Singapore Overview

I spent Sunday, December 27, 2009, through Saturday, January 2, 2010, in Singapore. Nominally, Di Yin and I were there to cheer up a friend going through relationship troubles. Really, I was happy to use any excuse possible to return to one of my favorite cities.

I'm happy to report that I liked Singapore as much on my second visit as on my first. I took the opportunity to visit a few sights I missed last time, tried some dishes I didn't get the opportunity to eat last time (darn limited number of meals in a day!) and enjoyed the food and eating at hawker centres in general, and exploited the freshly squeezed / freshly blended juices much more than on my first visit. I will certainly miss these ever-present refreshing juices when I'm back in Shanghai.

The rest of this entry reports a motley assortment of my observations from this trip to Singapore.

Singapore is warm, comfortably so at times. Within in a few days, I forgot what it was like being cold.

It's also a green city: lots of grass and trees. Furthermore, in contrast to Shanghai, though Singapore also has construction, it has no dust issue at all. I have a theory that it's the vegetation that keeps down the dust. Oddly, I can't remember hearing construction noise in Singapore either; maybe it's heavily regulated to be quiet?

The government creates incentives / uses capitalism to achieve its policies. The most interesting two such goals I learned about on this trip are that the government provides money to people who have kids when they're young (i.e., encourages people to become parents early in life) and that the government requires people to be married to live in most public housing complexes (i.e., encourages people to get married). (Note: the vast majority of the population lives in publicly built housing complexes.)

It's also a capitalism/shopping-intensive city. During this trip, at some point I noticed how many ATMs there are. Once I started paying attention I realized: they're everywhere! Nevertheless, they often have lines.

Staying with a friend a wee bit away from city centre, I got to see more of Singapore's suburban architecture than I'd previously seen. Many apartment complexes are raised on pillars. When walking from place to place, one can walk under the buildings (i.e., through these shelters), enjoying the shade and an unobstructed breeze. Also, I recall that, at least in Britain, ground floor apartments are considered less desirable. With this Singaporean design, no one has to live at ground level. In addition, many buildings are connected by covered walkways, saving everyone from having to walk in the sun. In many areas, one can walk a long way in the shade using these ground floor areas and covered walkways. Obviously, this isn't true downtown, but the design isn't needed there because indoor air-conditioned malls connect buildings.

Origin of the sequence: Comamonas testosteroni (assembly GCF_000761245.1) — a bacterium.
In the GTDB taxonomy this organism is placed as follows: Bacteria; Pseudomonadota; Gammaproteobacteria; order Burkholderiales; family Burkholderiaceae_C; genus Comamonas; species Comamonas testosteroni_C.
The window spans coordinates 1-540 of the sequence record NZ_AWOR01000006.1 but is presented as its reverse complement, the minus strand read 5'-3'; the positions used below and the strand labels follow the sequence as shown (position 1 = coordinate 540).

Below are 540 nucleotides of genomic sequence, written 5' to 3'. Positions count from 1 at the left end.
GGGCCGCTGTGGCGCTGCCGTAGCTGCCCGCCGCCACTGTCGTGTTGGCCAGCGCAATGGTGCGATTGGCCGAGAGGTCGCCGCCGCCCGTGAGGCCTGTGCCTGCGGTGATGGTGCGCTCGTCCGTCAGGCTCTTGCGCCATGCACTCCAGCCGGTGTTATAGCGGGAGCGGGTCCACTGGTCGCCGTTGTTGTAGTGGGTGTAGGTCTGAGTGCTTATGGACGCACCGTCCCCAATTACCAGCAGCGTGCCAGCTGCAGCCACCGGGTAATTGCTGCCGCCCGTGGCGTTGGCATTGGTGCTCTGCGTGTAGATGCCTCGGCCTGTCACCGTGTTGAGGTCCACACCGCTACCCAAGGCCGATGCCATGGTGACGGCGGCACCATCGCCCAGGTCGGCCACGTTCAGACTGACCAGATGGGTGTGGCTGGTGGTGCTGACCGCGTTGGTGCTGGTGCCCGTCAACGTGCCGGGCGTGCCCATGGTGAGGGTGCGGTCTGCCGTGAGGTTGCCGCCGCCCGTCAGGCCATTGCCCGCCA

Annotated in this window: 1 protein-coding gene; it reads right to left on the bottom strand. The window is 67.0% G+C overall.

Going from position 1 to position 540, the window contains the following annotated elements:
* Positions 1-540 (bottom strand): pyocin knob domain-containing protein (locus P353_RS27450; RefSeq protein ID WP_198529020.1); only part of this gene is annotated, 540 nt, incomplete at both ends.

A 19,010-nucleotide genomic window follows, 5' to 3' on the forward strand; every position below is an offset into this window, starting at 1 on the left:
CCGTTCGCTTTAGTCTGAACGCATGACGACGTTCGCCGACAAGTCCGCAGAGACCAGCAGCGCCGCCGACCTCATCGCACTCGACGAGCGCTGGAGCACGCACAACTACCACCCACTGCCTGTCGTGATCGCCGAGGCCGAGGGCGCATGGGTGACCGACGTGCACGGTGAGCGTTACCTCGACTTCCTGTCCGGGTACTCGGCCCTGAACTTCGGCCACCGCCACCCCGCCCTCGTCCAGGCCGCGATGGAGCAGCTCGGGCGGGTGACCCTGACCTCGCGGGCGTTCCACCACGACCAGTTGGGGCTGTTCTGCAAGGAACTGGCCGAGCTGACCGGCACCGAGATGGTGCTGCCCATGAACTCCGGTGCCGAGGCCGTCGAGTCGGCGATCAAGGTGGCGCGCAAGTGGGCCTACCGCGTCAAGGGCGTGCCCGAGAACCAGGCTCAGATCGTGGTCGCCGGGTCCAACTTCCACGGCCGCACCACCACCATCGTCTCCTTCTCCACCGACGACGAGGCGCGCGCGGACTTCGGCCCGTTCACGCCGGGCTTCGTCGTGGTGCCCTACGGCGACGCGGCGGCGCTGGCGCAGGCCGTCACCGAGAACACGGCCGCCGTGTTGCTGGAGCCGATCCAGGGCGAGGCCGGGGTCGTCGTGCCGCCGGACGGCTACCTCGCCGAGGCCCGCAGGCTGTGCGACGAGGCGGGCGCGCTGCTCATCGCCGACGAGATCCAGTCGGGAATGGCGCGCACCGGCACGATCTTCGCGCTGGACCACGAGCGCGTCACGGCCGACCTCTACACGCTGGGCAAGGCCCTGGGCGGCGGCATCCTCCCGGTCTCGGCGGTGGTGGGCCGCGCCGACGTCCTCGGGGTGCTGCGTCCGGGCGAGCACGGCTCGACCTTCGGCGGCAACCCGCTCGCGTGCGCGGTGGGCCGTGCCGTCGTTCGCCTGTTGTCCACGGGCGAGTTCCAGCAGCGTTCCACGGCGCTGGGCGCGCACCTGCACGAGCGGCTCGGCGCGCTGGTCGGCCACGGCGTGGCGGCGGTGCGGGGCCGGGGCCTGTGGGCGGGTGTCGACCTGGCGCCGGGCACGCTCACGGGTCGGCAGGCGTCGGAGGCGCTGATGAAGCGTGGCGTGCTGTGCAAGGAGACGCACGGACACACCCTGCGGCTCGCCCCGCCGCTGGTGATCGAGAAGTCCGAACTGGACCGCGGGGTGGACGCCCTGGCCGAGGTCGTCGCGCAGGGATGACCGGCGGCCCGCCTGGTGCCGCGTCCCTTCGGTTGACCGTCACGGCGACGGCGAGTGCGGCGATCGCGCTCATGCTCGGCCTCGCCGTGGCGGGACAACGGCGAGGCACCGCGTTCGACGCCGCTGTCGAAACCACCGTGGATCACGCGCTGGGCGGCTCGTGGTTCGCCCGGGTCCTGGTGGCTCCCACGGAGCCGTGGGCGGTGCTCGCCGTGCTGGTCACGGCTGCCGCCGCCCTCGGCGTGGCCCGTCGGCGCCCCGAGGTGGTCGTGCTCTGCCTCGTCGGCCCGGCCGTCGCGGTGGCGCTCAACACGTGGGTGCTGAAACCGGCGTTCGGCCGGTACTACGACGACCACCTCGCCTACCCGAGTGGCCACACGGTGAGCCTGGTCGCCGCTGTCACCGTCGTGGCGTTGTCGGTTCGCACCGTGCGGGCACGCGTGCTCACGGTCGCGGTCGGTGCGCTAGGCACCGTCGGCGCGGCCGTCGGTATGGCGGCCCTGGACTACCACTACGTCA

The rest of my impressions of Singpoare (as expressed in my original blog post, linked above) still hold.

One other observation of Singapore: the naming of streets is logical. When we arrived on Sunday, we headed straight for our friend's place on Sunset Vale. Sunset Vale is near Sunset Avenue, Sunset Drive, Sunset Road, Sunset Lane, ... Every street in the country/city with Sunset in the name is in the same neighborhood (except one: a mistake), making it easy to give rough directions. Other neighborhoods in Singapore have the same property: Commonwealth, Springleaf, West Coast, Pasir Ris, Telok Blangah, Choa Chu Kang, and many more.

Incidentally, in the process of preparing for this trip to Singapore, I sought out high-quality government-published walking tour booklets. (On my last visit, I used and enjoyed various publications by the Singapore Tourism Board and the Urban Redevelopment Authority.) Though I had trouble finding physical copies at the tourist information desk, I found them online: one large booklet briefly covering many neighborhoods in Singapore and many walking tour guides for some of these neighborhoods. Though I only ended up doing part of one walking tour this trip, I'm posting these links here because they're hard to find on the web and may be helpful for other visitors to Singapore.

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